Ashley Kronebusch, Staff Writer
Bitingly relevant and deeply unsettling, the play “Pluma and the Tempest” opened on Thursday night at Augsburg. Translated and directed by Beliza Torres Narvaez and written by Arístides Vargas, “Pluma and the Tempest” is a magical realist tale telling the story of the titular Pluma. Portrayed by two actors, Pluma is born and immediately runs away from their parents into the dangerous city where they meet many strange people and contend against the harsh realities of the dystopian world.
The atmosphere of “Pluma and the Tempest” is often dreamlike, and the play can only be interpreted through this kind of logic where nothing quite makes sense. Pluma is born as a fully formed adolescent, objects descend from the ceiling and the people Pluma meet are increasingly bizarre. This feeling is exacerbated by the space of the play, as the action takes place all around and right next to the audience. People are seated even on the main stage, but because the focus is constantly shifting, no one is far away from the story for long. As I was watching, an actor handed me a prop and then fetched it from me when it became relevant again. The boundaries of the stage that would normally allow the audience to emotionally distance themselves from the action simply don’t exist.
Even though it was written over 20 years ago, “Pluma and the Tempest” deals with themes that are at the forefront of the American consciousness today. Police brutality, trauma, youth homelessness, unethical politicians, racism and homophobia all come to the forefront at different times. Very few changes were made to the lines, but the ones that were made are particularly effective, like a politician who says he wants to “make our country great again.”
The biggest change made to the play was interpreting the character of Pluma as nonbinary. The original version left Pluma as having ambiguous gender, and being able to be played by a man or a woman. Although it still dealt with themes of gender, Torres Narvaez made the conscious decision for Pluma to be non-gender-conforming or genderqueer. “Having Pluma be non-gender-conforming brings it to a whole other level,” Torres Narvaez said. “We have a lot of queer people thrown from their homes . . . and then having genderqueer actors brought a whole new understanding to the play.”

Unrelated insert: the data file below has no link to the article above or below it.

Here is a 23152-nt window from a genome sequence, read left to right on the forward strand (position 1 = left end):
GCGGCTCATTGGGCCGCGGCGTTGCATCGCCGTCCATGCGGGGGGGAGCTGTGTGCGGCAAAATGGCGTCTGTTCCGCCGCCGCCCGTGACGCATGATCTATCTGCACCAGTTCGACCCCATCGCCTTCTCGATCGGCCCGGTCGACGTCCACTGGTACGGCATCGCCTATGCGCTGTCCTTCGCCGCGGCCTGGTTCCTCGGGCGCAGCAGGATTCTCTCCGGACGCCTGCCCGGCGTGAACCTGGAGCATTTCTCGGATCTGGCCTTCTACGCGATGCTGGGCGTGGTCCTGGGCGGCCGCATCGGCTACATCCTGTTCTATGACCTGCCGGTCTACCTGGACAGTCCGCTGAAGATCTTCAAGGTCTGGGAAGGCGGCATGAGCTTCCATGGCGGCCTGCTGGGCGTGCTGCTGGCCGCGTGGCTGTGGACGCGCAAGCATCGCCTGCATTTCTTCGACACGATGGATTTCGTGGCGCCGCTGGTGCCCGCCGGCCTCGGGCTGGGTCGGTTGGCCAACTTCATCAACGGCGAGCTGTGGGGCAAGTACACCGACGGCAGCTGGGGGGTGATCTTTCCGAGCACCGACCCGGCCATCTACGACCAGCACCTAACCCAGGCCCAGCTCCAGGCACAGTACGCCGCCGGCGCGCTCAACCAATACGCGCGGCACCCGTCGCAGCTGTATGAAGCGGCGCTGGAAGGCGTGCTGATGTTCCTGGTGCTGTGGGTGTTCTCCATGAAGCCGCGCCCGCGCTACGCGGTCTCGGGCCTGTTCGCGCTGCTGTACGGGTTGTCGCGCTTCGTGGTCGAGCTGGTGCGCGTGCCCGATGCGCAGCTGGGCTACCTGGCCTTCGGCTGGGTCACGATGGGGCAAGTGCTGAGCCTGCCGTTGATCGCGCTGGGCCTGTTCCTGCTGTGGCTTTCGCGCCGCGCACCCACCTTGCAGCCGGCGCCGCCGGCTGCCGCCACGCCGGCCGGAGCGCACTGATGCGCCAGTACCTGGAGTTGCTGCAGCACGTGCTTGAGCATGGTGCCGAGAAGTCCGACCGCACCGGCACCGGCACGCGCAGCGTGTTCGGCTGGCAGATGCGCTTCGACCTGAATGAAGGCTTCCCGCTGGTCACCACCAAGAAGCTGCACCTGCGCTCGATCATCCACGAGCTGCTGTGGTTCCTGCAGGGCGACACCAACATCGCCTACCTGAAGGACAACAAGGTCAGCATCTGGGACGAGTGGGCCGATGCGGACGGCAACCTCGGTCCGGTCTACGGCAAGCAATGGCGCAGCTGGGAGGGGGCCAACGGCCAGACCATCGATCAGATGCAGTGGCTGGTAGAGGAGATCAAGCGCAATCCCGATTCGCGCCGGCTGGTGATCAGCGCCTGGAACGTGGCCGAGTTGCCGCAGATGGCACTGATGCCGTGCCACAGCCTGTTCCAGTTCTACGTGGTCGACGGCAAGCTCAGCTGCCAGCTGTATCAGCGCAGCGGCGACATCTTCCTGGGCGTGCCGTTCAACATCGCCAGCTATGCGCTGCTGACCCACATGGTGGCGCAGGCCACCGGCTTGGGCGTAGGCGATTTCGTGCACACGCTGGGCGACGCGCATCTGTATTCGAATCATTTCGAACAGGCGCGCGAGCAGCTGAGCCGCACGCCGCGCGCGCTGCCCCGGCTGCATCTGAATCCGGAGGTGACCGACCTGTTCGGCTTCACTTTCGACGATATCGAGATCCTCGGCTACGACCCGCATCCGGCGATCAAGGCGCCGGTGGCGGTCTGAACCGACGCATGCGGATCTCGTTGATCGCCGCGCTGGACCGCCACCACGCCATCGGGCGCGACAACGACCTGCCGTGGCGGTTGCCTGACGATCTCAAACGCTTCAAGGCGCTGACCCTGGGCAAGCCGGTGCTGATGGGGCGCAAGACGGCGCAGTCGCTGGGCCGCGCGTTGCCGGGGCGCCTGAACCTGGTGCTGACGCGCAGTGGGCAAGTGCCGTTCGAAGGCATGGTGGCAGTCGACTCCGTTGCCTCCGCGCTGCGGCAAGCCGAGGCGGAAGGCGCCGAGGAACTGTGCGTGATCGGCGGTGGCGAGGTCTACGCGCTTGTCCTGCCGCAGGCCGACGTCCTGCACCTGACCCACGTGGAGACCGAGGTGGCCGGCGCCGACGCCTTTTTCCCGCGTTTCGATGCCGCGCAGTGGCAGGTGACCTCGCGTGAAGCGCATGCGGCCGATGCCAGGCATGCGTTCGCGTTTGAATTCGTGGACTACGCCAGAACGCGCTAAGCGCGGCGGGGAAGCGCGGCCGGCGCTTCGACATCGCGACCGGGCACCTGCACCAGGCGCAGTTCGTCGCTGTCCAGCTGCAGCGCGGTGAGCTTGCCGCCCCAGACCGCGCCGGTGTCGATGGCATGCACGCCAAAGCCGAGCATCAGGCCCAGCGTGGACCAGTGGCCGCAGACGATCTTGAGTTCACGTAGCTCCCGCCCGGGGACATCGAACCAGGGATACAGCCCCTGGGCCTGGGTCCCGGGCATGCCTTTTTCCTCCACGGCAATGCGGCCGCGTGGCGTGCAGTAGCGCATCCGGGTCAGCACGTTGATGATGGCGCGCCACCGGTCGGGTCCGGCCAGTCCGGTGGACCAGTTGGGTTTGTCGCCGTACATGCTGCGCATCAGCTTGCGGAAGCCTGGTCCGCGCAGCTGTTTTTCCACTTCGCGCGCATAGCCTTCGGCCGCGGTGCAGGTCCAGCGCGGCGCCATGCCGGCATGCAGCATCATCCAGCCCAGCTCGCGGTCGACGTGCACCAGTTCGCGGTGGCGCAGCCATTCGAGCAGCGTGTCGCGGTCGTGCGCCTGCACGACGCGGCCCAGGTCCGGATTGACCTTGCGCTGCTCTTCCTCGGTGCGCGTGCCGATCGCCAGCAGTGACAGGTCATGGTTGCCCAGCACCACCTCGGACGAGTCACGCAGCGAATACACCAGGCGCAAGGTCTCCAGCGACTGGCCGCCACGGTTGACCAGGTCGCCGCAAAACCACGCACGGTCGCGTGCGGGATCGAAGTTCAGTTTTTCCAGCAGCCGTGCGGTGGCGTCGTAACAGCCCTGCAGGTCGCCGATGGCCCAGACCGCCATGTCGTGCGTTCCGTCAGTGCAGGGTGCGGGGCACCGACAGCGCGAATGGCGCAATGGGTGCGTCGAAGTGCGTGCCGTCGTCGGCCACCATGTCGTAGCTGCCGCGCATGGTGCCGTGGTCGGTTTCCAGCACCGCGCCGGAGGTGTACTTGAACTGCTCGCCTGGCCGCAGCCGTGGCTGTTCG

Danny Reinan, one of the actors for Pluma said, “It feels so amazing to be trailblazers, bringing this very special, but not very well known, show to the light. It’s been amazing getting to play the role of the nonbinary character whose experiences are very similar to mine when I am nonbinary myself . . . Being nonbinary comes with a lot of day-to-day struggles that are not often seen or depicted because our very existence goes against the societal order of things . . . it’s very difficult to find a place where your story is told, and that can be very demoralizing . . . It’s very rare to see a story like Pluma’s, which acknowledges the depths of nonbinary experience.”
Although “Pluma and the Tempest” is primarily a tragedy, it has a hopeful outlook. Kyle Huisman, who plays a mobster, said, “At first I thought Pluma, as a feather, was soft, but stripped of their softness in the end. I’m not sure if I feel that way now. The message now is more hopeful. Torres Narvaez agreed, saying, “[Pluma’s] wise. They’re not a blank slate . . . at the end, they’re angry, they’re cynical, but they say they’ll survive.”
“Pluma and the Tempest” will run Friday and Saturday evening and Sunday afternoon with tickets available online.
This article was originally published in the April 12, 2019 issue.
“Pluma and the Tempest” will run at Augsburg through April 14. Photo by Ashley Kronebusch.